Medical experts discuss genetically targeted treatments for patients diagnosed with ALS.
Jennifer Roggenbuck, MS, LGC: Understanding the underlying genetic etiology of ALS [amyotrophic lateral sclerosis] can enable us to develop new treatments, whether those are specific gene-targeted treatments or treatments that address the metabolic pathways or whatever biological process is impacted by that gene. We see a lot of diversity in terms of the functional pathways that ALS genes can come into play. The genetic forms of ALS are the only times where we can put our finger on the exact cause. That’s powerful because it tells us the first step in the multidisease process, and it gives us the potential to intervene. That gives us a guidepost in our research to say, “Let’s look at this gene, this protein, this pathway to see what we can do to intervene.” The ways we might intervene could be impactful in people who don’t have a genetic form of ALS. We don’t have an FDA-approved therapy. The FDA has 1 under consideration, and we’re expecting a decision about that in April 2023. In the meantime, and with the other ALS genes, it’s powerful to know about these genetic variances because it gives a target for our research and an opportunity to intervene with respect to that gene, protein, or metabolic pathway.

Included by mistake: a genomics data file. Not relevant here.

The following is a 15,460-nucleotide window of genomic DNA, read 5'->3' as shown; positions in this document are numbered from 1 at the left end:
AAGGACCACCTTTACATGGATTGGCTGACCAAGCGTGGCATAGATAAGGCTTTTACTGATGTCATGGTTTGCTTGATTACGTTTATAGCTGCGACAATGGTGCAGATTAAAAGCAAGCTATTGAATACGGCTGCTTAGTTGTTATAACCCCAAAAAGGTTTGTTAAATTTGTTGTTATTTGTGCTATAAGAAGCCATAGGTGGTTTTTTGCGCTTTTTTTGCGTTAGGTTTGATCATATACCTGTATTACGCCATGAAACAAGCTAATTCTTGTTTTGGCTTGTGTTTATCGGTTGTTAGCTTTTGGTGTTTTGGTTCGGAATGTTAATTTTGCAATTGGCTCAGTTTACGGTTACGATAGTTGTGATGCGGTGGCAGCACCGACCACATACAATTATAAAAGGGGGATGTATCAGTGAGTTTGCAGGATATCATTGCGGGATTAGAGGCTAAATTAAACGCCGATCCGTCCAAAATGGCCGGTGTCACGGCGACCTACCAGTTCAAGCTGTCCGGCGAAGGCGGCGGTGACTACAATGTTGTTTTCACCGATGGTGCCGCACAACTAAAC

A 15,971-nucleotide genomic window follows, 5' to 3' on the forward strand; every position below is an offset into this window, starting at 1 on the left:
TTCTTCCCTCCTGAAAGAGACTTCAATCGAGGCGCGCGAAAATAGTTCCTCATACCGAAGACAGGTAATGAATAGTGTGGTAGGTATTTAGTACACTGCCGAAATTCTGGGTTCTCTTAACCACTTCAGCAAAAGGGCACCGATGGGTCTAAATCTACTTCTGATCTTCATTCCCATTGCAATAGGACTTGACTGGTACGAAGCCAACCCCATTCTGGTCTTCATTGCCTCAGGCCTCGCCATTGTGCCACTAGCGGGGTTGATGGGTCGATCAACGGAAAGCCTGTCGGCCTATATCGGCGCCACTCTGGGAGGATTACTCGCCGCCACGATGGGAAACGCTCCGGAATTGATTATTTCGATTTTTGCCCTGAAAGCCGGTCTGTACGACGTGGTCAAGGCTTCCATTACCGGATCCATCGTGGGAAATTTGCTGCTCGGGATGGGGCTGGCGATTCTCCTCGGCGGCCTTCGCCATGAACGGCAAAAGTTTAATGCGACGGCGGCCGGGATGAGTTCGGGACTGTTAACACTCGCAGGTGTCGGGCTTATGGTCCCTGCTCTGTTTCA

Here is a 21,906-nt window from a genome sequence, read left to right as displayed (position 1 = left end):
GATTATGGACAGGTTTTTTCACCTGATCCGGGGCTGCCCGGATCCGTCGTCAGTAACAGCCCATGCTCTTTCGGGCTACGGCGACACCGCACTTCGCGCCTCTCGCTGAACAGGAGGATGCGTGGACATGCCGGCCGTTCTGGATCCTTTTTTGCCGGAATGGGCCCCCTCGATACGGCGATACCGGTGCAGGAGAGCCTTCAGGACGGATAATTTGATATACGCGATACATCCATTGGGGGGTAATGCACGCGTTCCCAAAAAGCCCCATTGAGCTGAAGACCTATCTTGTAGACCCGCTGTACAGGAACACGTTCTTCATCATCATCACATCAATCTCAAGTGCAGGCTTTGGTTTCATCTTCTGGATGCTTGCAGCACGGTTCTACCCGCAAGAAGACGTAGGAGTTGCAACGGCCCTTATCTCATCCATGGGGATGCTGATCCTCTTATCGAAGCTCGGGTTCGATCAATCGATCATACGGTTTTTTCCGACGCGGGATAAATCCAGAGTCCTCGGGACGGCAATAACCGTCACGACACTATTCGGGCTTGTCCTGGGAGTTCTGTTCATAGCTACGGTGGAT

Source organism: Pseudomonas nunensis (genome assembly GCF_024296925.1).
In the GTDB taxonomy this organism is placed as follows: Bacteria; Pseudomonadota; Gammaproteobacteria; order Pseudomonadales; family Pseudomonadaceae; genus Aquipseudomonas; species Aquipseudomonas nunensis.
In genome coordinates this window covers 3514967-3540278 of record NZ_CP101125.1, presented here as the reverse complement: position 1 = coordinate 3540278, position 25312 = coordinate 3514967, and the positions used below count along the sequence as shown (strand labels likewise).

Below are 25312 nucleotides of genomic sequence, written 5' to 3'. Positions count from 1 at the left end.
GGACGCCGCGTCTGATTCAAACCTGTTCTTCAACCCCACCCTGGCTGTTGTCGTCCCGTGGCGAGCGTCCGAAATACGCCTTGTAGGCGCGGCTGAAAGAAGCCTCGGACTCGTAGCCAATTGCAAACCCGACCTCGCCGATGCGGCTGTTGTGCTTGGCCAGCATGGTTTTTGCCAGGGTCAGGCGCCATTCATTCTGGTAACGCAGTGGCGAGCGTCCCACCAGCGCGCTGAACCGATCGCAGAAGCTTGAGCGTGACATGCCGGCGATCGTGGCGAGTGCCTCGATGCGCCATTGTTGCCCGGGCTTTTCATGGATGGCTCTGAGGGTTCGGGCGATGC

Laynie Dratch, ScM, CGC: Although there aren’t any FDA-approved therapies for ALS, we’re hopeful that they’ll come soon. It is incredibly important that individuals are able to access genetic testing so that we’ll know if they’ll be eligible for these therapies when they’re approved. I fear that we’ll rejoice over the approval of a therapy, but we’ll have a large population of patients with ALS who’ve never been offered genetic testing. There’s going to be a delay in accessing that care, that approved therapy, because people need to meet with the genetic counselor and neurologist, have the genetic testing process started, wait a month or 2 to get results, and then initiate treatment. As we said before, the earlier you can start treatment, the better. It’s important that we start this process of offering genetic testing to all patients with ALS, so that if they do have a genetic etiology identified, they can know that as soon as this therapy is approved, it’s something they might want to consider. The same is true for clinical trials. We don’t want to wait until a trial becomes available to offer testing for the gene associated with the trial. We want to make sure we have a population that’s ready for the trials or the treatments that might come their way if they want to access them.
Transcript edited for clarity.